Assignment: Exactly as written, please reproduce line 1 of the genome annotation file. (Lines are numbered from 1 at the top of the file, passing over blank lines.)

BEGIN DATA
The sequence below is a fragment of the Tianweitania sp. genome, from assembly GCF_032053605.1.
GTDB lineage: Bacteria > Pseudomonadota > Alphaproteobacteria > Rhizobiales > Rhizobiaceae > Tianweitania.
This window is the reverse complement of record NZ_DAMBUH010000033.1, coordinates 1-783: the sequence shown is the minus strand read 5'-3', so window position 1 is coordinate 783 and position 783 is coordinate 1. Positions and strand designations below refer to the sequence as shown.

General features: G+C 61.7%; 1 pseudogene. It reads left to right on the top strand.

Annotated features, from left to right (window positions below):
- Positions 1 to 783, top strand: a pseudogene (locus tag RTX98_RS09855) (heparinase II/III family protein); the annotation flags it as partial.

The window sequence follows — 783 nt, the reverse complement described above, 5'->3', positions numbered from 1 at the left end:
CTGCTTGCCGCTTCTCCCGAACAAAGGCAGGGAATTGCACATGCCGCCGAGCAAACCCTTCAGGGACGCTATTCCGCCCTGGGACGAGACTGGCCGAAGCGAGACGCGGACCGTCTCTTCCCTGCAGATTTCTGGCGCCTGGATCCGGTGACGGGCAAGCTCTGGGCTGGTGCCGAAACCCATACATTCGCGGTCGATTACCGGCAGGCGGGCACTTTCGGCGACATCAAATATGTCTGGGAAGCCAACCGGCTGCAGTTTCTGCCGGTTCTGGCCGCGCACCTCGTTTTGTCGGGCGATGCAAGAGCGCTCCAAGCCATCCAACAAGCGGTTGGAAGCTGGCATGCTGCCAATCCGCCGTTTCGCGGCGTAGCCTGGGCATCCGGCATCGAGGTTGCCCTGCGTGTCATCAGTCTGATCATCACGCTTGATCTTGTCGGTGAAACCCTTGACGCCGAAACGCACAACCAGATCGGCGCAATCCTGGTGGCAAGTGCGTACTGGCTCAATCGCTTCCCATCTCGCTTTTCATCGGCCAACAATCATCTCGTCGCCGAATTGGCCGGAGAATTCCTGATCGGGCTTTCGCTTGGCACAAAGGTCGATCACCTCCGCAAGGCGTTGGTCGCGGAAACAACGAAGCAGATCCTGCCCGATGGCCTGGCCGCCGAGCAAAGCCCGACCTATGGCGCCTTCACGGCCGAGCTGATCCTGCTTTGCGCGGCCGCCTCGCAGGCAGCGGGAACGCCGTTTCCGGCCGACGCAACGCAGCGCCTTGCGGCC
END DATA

The sequence below is a fragment of the Tianweitania sp. genome, from assembly GCF_032053605.1.